On p. 90 of his Jyotihsastra, Pingree refuses to accept the attribution of the Horasara to Prthuyasas, son of Varahamihira. His grounds for rejecting Prthuyasas' authorship are that the author of Horasara is clearly borrowing certain key passages from the Saravali of Kalyanavarman, which, as Martin has pointed out, is commonly dated to 800 CE. Though the Saravali was written a bit later than the BPHS, it does not contain the Vimsottari Dasa. Here we may be dealing with a time period wherein the new, naksatra-based dasa systems, though already in existence, had not yet become the dominant paradigm.

On p. 111, however, Pingree accepts Prthuyasas as the author of the horary work entitled Satpancasika. In a certain way, this makes sense. Both the Brhajjataka of VM and the Satpancasika are written in a similar style of Sanskrit, condensed and abbreviated almost to the point of incomprehensibility. This style is typical of what we would call a "foundation text" -- one which is intended to stand as the basis for an entire scholarly discipline, and is deliberately written in ambivalent language in order to invite lengthy commentaries that seek out its inner meanings. For example, Panini's work on Sanskrit grammar is written as a foundation text -- the original work is about 28 pages long, while the average commentary is more than 1000.

It should be noted that while the Brhajjataka and Satpancasika are both written in the style of foundation texts, both the Horasara and the BPHS are written in a quite different style, the BPHS in particular being discursive and chatty.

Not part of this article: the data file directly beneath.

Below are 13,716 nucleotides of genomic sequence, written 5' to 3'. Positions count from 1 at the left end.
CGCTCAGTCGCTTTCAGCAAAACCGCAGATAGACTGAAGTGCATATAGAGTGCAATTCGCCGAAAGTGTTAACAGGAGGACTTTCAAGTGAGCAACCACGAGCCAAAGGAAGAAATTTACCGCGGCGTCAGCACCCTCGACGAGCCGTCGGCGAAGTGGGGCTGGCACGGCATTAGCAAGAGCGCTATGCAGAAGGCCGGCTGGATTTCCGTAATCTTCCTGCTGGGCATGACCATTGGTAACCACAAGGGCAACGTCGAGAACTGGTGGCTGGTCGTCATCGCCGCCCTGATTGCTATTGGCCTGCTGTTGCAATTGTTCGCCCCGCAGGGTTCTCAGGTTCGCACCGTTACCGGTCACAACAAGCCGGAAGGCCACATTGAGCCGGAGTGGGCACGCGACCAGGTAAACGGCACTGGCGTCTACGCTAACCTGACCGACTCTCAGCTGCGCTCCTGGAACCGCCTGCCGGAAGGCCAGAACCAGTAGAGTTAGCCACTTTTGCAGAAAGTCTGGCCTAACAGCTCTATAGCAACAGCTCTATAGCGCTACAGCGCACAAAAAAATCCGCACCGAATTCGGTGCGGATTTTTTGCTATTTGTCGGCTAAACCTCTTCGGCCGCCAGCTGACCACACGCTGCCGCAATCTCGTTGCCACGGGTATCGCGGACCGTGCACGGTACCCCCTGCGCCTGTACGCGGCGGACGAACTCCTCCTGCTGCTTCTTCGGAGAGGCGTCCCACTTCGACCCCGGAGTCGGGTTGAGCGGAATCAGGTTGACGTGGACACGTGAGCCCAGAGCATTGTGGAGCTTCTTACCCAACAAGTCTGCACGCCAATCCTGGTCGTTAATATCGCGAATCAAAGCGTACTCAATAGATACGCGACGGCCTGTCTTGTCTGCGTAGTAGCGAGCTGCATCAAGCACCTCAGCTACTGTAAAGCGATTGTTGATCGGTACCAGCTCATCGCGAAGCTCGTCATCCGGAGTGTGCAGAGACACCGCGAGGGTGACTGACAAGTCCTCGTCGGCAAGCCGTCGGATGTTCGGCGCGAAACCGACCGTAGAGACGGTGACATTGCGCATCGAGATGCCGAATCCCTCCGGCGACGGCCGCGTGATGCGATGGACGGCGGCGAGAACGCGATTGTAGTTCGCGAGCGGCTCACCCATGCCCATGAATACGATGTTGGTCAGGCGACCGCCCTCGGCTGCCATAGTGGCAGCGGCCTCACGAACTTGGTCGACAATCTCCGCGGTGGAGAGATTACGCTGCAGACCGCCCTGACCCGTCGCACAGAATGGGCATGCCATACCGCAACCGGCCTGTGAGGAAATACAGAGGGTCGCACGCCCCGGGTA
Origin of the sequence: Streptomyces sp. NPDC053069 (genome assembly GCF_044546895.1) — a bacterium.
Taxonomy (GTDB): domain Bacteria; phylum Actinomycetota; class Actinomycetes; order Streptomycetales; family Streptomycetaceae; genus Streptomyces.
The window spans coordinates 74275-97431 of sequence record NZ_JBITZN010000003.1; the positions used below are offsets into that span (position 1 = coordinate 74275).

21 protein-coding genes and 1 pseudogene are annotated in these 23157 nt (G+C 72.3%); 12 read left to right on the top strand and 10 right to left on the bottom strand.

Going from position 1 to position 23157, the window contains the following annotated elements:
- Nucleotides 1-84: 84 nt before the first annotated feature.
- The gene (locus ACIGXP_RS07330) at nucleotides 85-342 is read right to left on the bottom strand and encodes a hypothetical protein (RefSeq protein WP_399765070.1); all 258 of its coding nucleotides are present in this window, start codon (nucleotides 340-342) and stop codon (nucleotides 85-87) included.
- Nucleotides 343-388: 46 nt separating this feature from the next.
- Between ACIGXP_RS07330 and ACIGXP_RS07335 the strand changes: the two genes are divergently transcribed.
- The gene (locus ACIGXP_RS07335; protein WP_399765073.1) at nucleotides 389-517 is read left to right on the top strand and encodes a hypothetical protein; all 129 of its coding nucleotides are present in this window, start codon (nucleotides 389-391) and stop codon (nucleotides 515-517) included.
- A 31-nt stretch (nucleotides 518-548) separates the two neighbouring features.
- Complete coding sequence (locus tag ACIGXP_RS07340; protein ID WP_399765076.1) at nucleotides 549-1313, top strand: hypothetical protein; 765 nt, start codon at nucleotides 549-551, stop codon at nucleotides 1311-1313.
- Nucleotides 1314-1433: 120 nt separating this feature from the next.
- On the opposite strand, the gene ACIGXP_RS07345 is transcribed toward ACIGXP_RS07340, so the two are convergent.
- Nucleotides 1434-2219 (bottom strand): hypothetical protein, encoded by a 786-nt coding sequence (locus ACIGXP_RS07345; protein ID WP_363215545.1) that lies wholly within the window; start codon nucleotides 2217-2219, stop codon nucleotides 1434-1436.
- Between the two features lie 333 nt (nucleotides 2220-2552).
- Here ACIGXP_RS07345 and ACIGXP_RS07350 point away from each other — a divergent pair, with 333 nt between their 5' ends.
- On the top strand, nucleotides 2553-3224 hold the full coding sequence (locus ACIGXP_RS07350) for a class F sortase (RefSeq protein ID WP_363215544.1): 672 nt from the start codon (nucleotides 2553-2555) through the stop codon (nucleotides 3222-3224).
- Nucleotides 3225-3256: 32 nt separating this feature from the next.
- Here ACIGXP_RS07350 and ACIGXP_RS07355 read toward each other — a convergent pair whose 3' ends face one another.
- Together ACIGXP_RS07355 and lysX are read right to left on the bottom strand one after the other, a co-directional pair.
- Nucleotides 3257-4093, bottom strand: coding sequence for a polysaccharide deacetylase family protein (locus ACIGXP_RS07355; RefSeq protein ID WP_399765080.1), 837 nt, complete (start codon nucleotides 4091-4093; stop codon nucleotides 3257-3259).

As for Satyacarya, Pingree regards him (p. 83) as a very early writer, after the YJ of 269 but before Minaraja in 325 (following Pingree's dates just for the sake of placing Satya in some sort of context while admitting that the new article by Mak does indeed cast a great deal of doubt on the date of the YJ). He also states that Satya's work is lost. This assumes that the works which now bear his name are spurious attributions.

So, it seems to me that Varahamihira (c. 550) is using a dasa system derived from Hellenistic models and his work predates the rise of naksatra based dasas. These new systems begin to arise c. 600 or a bit later and make their first appearance in the BPHS (compiled between 600 and 800), but have not yet become the predominant time lord systems by 800, when the Saravali is composed. They are noted in the Horasara, which Pingree thinks (though he may be simply guessing) was composed about 850, and here we see the new time lord systems beginning to make an impact on the tradition.